• Another similar quantity of intermediate level nuclear waste is arriving from Britain in a few years and proposed for South Australia.
• Current nuclear medicine using isotopes can be replaced with new technology using Cyclotrons which have a half-life of just hours rendering the waste benign. Awesome!
• Many countries around the world are moving to Cyclotrons for nuclear medicine and Australia should investigate this!
*ANSTO are developing a nuclear waste storage system called SYNROC it’s a synthetic casing for nuclear waste. However, this will only be used at LUCAS HEIGHTS and there is no intention of using SYNROC for the storage of nuclear waste proposed for South Australia.
The Federal Government is showing total disregard, disrespect and contempt for the people of South Australia, including the Adnyamathanha community of the Flinders Ranges. https://www.facebook.com/groups/344452605899556/

July 28, 2018 Posted by | AUSTRALIA - NATIONAL, Federal nuclear waste dump, politics | 1 Comment

Nuclear reactor’s costly processes for medical isotopes: cyclotron production clean and cheaper

Steve Dale  Fight To Stop Nuclear Waste Dump In Flinders Ranges SA  28 July 18  ANSTO ships most of its isotopes overseas, yet Australia has to deal with 100% of the large amount of waste produced from its messy isotope process.

PET/cyclotron isotopes give better imaging and no waste. If ANSTO was truly a commercial company and had to pay the true cost of its waste it would go broke immediately. https://www.facebook.com/groups/344452605899556/

July 28, 2018 Posted by | AUSTRALIA - NATIONAL, Federal nuclear waste dump | Leave a comment

Hot weather is really bad news for the nuclear industry

Hot Weather Spells Trouble For Nuclear Power Plants https://www.npr.org/2018/07/27/632988813/hot-weather-spells-trouble-for-nuclear-power-plants July 27, 2018  Nuclear power plants in Europe have been forced to cut back electricity production because of warmer-than-usual seawater.

Plants in Finland, Sweden and Germany have been affected by a heat wave that has broken records in Scandinavia and the British Isles and exacerbated deadly wildfiresalong the Mediterranean.

Air temperatures have stubbornly lingered above 90 degrees in many parts of Sweden, Finland and Germany, and water temperatures are abnormally high — 75 degrees or higher in the usually temperate Baltic Sea.

That’s bad news for nuclear power plants, which rely on seawater to cool reactors.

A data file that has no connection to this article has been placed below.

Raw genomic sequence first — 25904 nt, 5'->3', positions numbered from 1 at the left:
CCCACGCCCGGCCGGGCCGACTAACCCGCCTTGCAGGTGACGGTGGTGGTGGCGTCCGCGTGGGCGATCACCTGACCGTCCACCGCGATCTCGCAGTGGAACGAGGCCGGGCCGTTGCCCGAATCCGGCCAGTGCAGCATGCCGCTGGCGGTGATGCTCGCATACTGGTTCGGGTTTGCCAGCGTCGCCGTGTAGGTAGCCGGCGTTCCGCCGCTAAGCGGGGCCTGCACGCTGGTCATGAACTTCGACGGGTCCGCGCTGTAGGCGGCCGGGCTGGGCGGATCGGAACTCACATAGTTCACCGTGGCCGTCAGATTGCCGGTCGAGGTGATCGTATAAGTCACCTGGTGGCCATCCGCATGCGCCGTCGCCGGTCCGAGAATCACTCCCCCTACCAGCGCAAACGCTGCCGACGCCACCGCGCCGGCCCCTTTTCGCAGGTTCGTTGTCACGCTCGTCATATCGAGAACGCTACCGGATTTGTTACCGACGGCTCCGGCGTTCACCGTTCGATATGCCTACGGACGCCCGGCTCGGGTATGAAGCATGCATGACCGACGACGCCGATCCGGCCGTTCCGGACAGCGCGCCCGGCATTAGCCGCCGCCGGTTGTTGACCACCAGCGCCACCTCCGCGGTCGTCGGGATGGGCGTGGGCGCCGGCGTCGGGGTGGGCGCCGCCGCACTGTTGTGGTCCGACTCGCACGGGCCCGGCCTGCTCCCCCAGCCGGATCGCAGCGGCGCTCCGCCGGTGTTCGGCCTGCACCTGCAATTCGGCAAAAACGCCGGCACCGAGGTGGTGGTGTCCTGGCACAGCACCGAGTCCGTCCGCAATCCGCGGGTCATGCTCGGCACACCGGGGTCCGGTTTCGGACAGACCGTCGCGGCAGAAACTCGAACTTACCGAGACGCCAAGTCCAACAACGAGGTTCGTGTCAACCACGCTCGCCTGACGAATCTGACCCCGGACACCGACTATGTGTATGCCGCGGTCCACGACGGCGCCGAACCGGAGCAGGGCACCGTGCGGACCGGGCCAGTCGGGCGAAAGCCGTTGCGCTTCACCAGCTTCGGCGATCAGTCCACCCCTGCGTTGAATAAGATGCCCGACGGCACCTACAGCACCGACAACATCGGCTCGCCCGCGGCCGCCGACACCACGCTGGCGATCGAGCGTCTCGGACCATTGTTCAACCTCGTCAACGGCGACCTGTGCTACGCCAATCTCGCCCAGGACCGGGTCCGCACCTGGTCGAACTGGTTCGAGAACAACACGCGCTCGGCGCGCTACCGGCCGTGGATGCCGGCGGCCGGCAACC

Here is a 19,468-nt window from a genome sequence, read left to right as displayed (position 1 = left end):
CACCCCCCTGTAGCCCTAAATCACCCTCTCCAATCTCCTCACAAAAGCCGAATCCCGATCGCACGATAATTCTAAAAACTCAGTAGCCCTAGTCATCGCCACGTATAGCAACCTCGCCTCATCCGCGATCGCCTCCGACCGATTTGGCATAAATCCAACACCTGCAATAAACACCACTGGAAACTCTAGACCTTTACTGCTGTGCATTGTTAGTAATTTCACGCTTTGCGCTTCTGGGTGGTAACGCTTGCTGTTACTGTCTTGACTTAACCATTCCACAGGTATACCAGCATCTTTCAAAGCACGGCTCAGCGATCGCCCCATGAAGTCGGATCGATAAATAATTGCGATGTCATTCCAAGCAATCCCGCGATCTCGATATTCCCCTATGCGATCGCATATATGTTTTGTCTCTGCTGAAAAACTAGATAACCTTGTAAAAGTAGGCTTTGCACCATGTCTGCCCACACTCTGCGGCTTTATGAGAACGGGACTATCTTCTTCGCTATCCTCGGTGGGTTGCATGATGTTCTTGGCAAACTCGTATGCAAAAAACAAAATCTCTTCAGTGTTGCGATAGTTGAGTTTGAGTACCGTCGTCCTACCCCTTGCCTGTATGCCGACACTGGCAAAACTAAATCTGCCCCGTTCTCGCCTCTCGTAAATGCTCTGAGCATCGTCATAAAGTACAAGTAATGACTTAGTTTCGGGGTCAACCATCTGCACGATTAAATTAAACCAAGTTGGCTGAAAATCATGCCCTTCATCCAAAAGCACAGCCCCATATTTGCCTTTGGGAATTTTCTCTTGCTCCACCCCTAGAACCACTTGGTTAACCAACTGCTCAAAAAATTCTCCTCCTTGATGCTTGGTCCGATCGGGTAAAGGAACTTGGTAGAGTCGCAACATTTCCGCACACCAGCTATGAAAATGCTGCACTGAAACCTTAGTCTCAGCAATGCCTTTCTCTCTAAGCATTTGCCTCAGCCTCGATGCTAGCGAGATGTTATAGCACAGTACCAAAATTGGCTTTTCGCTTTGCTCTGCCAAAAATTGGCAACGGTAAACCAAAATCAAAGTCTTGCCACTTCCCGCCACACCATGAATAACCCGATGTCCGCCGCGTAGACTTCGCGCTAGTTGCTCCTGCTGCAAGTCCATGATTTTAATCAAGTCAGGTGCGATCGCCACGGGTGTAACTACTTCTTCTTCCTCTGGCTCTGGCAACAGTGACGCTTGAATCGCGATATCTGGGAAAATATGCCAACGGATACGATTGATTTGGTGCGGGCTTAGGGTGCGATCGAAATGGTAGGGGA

Finland’s Loviisa power plant, located about 65 miles outside Helsinki, first slightly reduced its output on Wednesday. “The situation does not endanger people, [the] environment or the power plant,” its operator, the energy company Fortum, wrote in a statement.

The seawater has not cooled since then, and the plant continued to reduce its output on both Thursday and Friday, confirmed the plant’s chief of operations, Timo Eurasto. “The weather forecast [means] it can continue at least a week. But hopefully not that long,” he said.

Eurasto says customers have not been affected by the relatively small reduction in output, because other power plants are satisfying electricity demand. The power plant produced about 10 percent of Finland’s electricity last year.

The company also cut production at the Loviisa facility in 2010 and 2011, also due to warm water, but Eurasto said this summer’s heatwave has been more severe than previous ones.

Nuclear power stations in Sweden and Germany have also reduced production because of cooling problems, Reuters reported. A spokesperson for Sweden’s nuclear energy regulator told the wire service on Tuesday that the Forsmark nuclear power plant in Sweden had cut energy production “by a few percentage points.”

Cooling issues at nuclear power plants may get worse in the future. Climate change is causing global ocean temperatures to rise and making heat waves more frequent and severe in many parts of the world. A 2011 report by the Union of Concerned Scientists warned that warmer seas could affect the efficiency of nuclear power plants, noting:

“…during times of extreme heat, nuclear power plants operate less efficiently and are dually under the stress of increased electricity demand from air conditioning use. When cooling systems cannot operate, power plants are forced to shut down or reduce output.”

It’s not just warmer oceans that could spell trouble for nuclear power plants. Climate change is also producing more powerful storms and contributing to drought conditions, threatening facilities on coasts with wave and wind damage, and reducing the amount of water available to plants that cool their reactors with fresh water.

July 28, 2018 Posted by | General News | Leave a comment

Climate change will bring repeated heatwaves